Rashi explains (Bereishis 7:7) that Noach only entered the teiva once the rain began falling to signal the impending deluge. Why did he wait? He built the teiva for 120 years! Hashem told him the flood was going to happen! Why did he only enter the Ark once the rain started falling? According to Rashi, Noach lacked this complete faith in the Ribono Shel Olam, and didn’t believe that He would bring about such a punishment. What do we remember of Noach? He was ultimately drunk and embarrassed. Yet, even Moshe Rabbeinu was punished for not believing in to the word of God, as evidenced by his hitting the rock after being told to speak to it. Moshe was only the greatest leader the Jewish people have ever seen (no big deal). His life’s work was to lead the Jewish people through the desert to the promised land, and after only one hiccup he loses the chance of setting foot on that its holy soil. The message is clear: emunah shlaima is something that’s rewarded even though it seems trivial.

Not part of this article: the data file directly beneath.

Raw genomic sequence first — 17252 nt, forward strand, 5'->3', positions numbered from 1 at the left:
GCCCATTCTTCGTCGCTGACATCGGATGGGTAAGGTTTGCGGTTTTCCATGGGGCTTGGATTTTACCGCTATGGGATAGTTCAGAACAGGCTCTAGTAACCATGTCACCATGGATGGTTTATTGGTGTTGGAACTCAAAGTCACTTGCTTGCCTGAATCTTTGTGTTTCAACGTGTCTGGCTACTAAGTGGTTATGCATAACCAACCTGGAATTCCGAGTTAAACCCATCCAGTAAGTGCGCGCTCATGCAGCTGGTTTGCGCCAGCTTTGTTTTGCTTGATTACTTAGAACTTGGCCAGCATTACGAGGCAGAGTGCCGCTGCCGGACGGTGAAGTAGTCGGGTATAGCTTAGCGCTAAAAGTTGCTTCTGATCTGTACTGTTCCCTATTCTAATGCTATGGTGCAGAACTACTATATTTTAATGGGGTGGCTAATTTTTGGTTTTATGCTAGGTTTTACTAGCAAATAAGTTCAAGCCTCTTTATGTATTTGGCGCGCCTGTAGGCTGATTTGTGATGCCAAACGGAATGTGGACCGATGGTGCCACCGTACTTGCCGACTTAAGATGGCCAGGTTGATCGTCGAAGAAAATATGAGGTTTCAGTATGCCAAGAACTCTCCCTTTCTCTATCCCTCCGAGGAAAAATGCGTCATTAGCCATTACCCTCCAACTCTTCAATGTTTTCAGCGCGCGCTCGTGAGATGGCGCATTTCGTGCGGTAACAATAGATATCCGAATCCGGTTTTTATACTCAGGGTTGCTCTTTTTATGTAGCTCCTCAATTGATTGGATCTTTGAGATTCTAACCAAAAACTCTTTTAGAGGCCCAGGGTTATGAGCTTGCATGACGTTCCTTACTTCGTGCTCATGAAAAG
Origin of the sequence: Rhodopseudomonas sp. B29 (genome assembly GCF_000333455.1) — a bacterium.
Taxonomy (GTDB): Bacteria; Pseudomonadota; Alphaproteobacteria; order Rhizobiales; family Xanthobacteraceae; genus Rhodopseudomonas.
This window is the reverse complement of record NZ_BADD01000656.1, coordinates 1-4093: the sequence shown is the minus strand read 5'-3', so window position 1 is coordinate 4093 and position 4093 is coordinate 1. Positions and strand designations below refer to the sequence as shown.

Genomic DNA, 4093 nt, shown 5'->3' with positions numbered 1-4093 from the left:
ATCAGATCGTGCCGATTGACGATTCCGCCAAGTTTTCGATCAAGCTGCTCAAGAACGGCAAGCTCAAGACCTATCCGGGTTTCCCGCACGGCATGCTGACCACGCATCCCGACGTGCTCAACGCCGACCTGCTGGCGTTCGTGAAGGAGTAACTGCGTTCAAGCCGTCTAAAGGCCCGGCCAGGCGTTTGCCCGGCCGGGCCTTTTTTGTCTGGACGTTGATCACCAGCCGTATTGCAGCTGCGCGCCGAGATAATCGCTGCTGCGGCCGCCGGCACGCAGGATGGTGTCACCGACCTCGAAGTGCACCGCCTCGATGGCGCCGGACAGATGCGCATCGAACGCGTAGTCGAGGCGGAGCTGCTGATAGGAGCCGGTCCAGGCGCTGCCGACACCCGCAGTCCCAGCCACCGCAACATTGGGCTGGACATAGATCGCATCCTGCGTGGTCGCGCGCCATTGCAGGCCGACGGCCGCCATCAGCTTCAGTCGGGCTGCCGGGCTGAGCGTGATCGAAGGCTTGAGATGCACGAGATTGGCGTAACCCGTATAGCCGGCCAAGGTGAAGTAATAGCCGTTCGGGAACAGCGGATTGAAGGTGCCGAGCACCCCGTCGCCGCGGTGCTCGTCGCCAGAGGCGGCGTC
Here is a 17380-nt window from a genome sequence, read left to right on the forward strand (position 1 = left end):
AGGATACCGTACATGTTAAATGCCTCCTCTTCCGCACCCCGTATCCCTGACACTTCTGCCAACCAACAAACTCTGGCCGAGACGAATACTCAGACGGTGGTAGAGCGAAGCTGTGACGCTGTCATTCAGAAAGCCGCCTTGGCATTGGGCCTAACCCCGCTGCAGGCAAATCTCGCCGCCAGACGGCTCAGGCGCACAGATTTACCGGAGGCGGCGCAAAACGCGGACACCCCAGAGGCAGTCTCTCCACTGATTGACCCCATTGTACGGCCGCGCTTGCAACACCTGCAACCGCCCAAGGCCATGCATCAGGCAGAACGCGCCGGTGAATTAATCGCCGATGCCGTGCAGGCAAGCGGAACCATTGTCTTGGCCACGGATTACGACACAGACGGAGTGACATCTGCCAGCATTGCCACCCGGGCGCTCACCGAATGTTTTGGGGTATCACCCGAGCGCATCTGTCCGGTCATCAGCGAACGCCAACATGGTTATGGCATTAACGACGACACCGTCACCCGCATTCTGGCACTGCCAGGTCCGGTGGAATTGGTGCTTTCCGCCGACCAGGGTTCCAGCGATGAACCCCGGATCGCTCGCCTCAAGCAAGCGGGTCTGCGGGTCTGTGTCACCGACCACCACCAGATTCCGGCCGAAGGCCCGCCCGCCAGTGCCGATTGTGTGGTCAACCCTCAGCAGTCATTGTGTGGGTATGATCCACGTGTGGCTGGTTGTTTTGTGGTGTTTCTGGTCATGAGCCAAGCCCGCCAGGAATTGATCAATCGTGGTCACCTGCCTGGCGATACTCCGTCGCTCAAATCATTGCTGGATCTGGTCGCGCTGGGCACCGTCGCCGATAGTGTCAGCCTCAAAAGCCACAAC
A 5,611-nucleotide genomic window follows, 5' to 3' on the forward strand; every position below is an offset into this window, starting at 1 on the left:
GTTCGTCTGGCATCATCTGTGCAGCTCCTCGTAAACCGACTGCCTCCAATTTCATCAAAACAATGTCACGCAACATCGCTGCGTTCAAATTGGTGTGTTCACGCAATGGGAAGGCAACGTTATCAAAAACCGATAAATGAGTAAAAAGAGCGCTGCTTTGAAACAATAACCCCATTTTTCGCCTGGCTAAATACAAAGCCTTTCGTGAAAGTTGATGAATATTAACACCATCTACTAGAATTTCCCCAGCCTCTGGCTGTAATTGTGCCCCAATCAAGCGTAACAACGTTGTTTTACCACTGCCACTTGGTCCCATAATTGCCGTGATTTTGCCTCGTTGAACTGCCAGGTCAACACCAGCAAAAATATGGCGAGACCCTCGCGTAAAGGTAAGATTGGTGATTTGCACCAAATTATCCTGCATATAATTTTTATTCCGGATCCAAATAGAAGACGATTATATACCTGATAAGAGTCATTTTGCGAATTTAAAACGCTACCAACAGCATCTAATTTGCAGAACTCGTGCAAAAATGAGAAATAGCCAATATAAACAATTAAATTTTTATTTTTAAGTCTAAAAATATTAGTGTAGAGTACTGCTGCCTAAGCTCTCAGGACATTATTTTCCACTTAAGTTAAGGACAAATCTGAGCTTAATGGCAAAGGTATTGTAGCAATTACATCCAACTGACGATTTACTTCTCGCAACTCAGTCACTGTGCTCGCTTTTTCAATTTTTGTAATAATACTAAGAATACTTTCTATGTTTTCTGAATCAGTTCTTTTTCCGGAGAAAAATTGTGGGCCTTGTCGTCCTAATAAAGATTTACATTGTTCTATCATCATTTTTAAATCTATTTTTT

Our next step is prayer. The struggle for Avraham and Sarah to conceive is not the last time that our Patriarchs and Matriarchs dealt with issues infertility. One such experience was that of Rachel Imenu, whose yahrtzeit is marked this Shabbat, a day that is marked by intense tefillah. Rachel’s prayers are very important, and it is in her merit that Mashiach will ultimately redeem the Jewish people. Rachel cried to Yaakov that if she doesn’t have children, it’s as if she were dead (Bereishis 30:1). Rav Avraham Schorr in HaLekach VeHalibuv on Sefer Breishis explains that because of this “chiddush” of Rachel being considered dead without children, Yaakov then took Bilhah, Rachel’s maidservant, and had a son. This child was named Dan, by Rachel, because Hashem had judged her and listened to her voice. Even though she herself had not yet given birth, she was the reason for Dan’s existence. Rav Schorr writes that Shevet Dan was no ordinary tribe of Israel. Shevet Dan was charged to bring up the rear of all the tribal encampments and was responsible for ensuring that everyone was where they needed to be. This is in line with the description of Rachel Imenu in Sefer Yirmiyahu, the Rachel who “cries for her children for they are not with her” and that because of her, “there is hope for your future, says the Lord, and the children shall return to their own border.” Rachel Imenu would cry, and Shevet Dan would secure the perimeter, and see to it that all of the nefashot of Klal Yisrael were never lost, always ending up in the right place. In this merit, in the zechus of Rachel Imenu and her tefilos, her yahrtzeit is a powerful day that is met with great prayer for anything that we need.